Autumn/Winter chair
by Aga Brzostek

| 14 comments
 

Polish fashion and interior designer Aga Brzostek has created a chair with an integrated blanket for wrapping up warm in winter.

Autumn/winter seat by Aga Brzostek

Aga Brzostek drew from her experience in the fashion industry when creating the chair, shaping the cover like a large jumper and naming it after the Autumn/Winter fashion season.

Autumn/winter seat by Aga Brzostek

"The foundation of it is the cool northern surroundings of where I live," says Brzostek. "Sweater-like elements of the chair can be used as a headrest to create a cozy environment for an evening reading as well as a soft cover for chilly winter nights. "

Autumn/winter seat by Aga Brzostek

The Krakow-based designer used hard foam for the structure of the chair, covering the seat and backrest in softer foam for comfort and using reclaimed wool for the cover.

Autumn/winter seat by Aga Brzostek

The cover is removable and adjustable, allowing the user to alter the look of the chair to suit their individual preferences, and also features a pocket for magazines or books. Photography is by Marek Kowalski.

Autumn/winter seat by Aga Brzostek

German designer Hanna Emelie Ernsting developed a similar idea in 2011. Her Moody Couch is a sofa with an oversized, duvet-like cover that you can wrap around you. Ernsting later developed an armchair version of the idea, called Moody nest. See our video interview with Ernsting about Moody Couch.

Other chairs we've featured on Dezeen include a sofa with sliced off corners and an armchair inspired by classic Danish design.

See all our stories about seating »
See all our stories about furniture »

  • Tim Kay

    Good I guess, but the idea has been done before…

  • arkkivahti

    Ok, nice. But as a person who has had dogs, who sometimes eats crackers while reading or drinks hot chocolate, or has visiting little children, and so forth, an easier combination is, still, a sofa or an easy chair and a blanket, which you can shake on a balcony, or wash, or take to the dry cleaner´s.

  • daniel

    I’m afraid it’s exactly the same concept as Moody Couch by Hanna Emelie Ernsting: http://www.hannaernsting.com/moodycouch.html

    • Tri

      Shame the “original” looks like a pile of laundry.

  • bonsaiman

    If this “it has been done before” point of view made any sense, designers would better find other occupations. It is, of course, not a good starting point for criticism. Try the functional aspects.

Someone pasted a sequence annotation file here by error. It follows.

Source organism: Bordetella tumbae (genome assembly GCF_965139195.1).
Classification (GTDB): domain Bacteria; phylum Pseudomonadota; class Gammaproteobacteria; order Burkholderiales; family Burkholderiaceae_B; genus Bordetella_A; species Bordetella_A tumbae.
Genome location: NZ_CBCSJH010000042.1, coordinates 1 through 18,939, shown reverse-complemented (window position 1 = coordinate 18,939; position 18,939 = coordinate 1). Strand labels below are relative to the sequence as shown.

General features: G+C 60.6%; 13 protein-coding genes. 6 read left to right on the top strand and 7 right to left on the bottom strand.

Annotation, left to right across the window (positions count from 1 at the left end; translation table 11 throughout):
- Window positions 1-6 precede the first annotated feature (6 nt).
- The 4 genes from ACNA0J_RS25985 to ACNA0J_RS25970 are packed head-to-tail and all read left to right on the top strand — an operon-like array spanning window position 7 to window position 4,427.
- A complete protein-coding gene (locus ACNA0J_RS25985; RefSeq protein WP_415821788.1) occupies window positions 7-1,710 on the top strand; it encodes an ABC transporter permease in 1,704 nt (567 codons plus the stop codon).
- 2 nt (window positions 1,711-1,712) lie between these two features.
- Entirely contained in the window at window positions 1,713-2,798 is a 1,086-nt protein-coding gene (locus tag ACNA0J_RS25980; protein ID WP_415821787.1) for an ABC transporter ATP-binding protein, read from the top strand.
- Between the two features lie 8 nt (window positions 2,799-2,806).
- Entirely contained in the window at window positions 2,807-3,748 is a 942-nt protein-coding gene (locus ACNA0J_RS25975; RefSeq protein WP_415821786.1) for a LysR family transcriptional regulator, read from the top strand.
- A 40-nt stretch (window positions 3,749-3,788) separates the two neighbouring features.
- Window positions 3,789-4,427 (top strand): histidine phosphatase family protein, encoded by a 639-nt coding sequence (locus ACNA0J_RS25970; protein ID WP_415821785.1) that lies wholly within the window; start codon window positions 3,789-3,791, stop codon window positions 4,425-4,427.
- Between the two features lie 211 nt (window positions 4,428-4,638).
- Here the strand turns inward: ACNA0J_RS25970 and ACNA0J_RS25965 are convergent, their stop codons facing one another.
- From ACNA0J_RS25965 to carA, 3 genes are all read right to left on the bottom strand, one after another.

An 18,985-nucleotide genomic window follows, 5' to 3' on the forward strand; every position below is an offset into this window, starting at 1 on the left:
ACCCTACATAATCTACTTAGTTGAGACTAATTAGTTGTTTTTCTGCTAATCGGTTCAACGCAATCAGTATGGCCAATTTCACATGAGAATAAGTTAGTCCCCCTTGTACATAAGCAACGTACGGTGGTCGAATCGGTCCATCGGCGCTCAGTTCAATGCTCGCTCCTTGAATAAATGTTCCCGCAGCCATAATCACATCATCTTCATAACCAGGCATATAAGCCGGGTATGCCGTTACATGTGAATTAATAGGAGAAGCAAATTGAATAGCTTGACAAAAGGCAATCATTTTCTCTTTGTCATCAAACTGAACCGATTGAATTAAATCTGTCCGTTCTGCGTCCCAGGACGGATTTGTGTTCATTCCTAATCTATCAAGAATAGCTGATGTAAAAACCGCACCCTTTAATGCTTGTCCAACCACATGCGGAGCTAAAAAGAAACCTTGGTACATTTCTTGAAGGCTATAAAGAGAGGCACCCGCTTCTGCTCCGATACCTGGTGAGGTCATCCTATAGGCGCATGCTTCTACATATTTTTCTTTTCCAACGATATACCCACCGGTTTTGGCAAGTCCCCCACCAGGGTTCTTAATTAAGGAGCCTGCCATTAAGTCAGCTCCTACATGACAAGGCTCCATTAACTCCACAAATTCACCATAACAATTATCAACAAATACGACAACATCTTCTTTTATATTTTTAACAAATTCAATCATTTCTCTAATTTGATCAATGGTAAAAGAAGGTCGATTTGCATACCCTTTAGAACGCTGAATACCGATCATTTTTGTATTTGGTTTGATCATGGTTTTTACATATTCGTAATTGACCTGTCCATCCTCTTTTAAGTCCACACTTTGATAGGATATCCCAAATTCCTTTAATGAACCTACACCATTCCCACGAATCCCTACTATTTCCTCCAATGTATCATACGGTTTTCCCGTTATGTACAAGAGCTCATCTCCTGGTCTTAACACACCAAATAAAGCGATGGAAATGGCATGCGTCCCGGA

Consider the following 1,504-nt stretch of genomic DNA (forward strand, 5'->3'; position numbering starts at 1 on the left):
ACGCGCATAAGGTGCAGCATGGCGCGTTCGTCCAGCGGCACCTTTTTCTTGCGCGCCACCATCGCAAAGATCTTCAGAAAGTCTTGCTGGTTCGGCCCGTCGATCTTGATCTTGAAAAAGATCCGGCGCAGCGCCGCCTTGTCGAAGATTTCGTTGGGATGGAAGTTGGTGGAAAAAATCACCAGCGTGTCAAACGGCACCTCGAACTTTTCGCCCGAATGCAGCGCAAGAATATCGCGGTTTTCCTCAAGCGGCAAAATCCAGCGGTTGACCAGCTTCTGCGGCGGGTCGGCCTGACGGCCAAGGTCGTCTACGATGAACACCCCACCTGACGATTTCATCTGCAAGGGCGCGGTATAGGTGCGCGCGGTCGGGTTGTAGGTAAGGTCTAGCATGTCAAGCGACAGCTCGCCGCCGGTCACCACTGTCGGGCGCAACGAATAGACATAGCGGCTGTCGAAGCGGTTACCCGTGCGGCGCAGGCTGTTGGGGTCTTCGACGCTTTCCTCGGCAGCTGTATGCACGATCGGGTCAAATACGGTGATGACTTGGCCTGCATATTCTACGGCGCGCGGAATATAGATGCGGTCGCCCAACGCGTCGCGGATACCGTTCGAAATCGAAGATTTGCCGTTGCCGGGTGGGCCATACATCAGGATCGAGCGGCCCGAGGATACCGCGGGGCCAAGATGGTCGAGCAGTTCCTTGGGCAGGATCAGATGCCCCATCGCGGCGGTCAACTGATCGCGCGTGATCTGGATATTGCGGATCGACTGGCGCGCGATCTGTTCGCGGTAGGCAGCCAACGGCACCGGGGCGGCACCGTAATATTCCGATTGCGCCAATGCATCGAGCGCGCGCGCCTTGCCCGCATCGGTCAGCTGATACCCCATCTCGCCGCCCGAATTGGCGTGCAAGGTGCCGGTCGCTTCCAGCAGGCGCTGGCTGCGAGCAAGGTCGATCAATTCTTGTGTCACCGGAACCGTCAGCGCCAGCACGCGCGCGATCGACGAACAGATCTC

• Concerned Citizen

      Try reading the first sentence, where she is credited with creating the chair, when in fact she has copied others.

      • bonsaiman

        Copying? Creating? Weird concepts in the design world.

  • Vicki

    How about the non functional aspects? a) a breeding ground for dirt and mess which cannot from first impressions be detached as mentioned. b) what use does a bi annual chair have in a modern environment anyway? c) she doesn’t look that comfortable with her legs folded beneath her. d) it’s an ugly lump of upholstery. This design isn’t considered enough for me. It leaves more problems than it does a functional solution.

  • oskar matzerath
  • Gdane

    It’s a funny/cool concept – whether it was done before or not.

    @the functional crits – if you don’t sit naked in the chair eating Cheetos then you don’t have to wash it constantly.

  • Snuggles

    What a great concept. Already over 10 million sold!
    http://www.mysnuggiestore.com/?tag=im|sm|go|tm&am…

  • Romain

    Fitting a blokish chair with a coarsely knit rag amounts to creating a huge, unmanageable perma-snuggie.

    I understand the whole loose-fitting fabric thing: very bohemian, very Montmartre or Zadig & Voltaire. Makes your apartment look like the embassy for French cinema.

    Funny how the designer acknowledges the transient nature of fashion (each idea lasting but a few seasons) without considering the relatively permanent side of furniture. Or am I missing something? Should I refurnish my home according to the seasons?

    I wish the designer made it clearer whether or not she wanted to treat upholstery like clothing, making it cheaper and more disposable, thus making your interior “customizable” on a whim.

    PS: I agree with all the comments about upkeep. All in all, this is any housekeeper’s nightmare.

  • janelle

    Where do we purchase the chair blanket/cover please? In Newcastle NSW Australia. Thanks.

  • Lusi

    Hanna Ersting’s Moody Nest seems way better than this, because it’s large and you can move around and sit in it however you want. I do like the texture of this one though.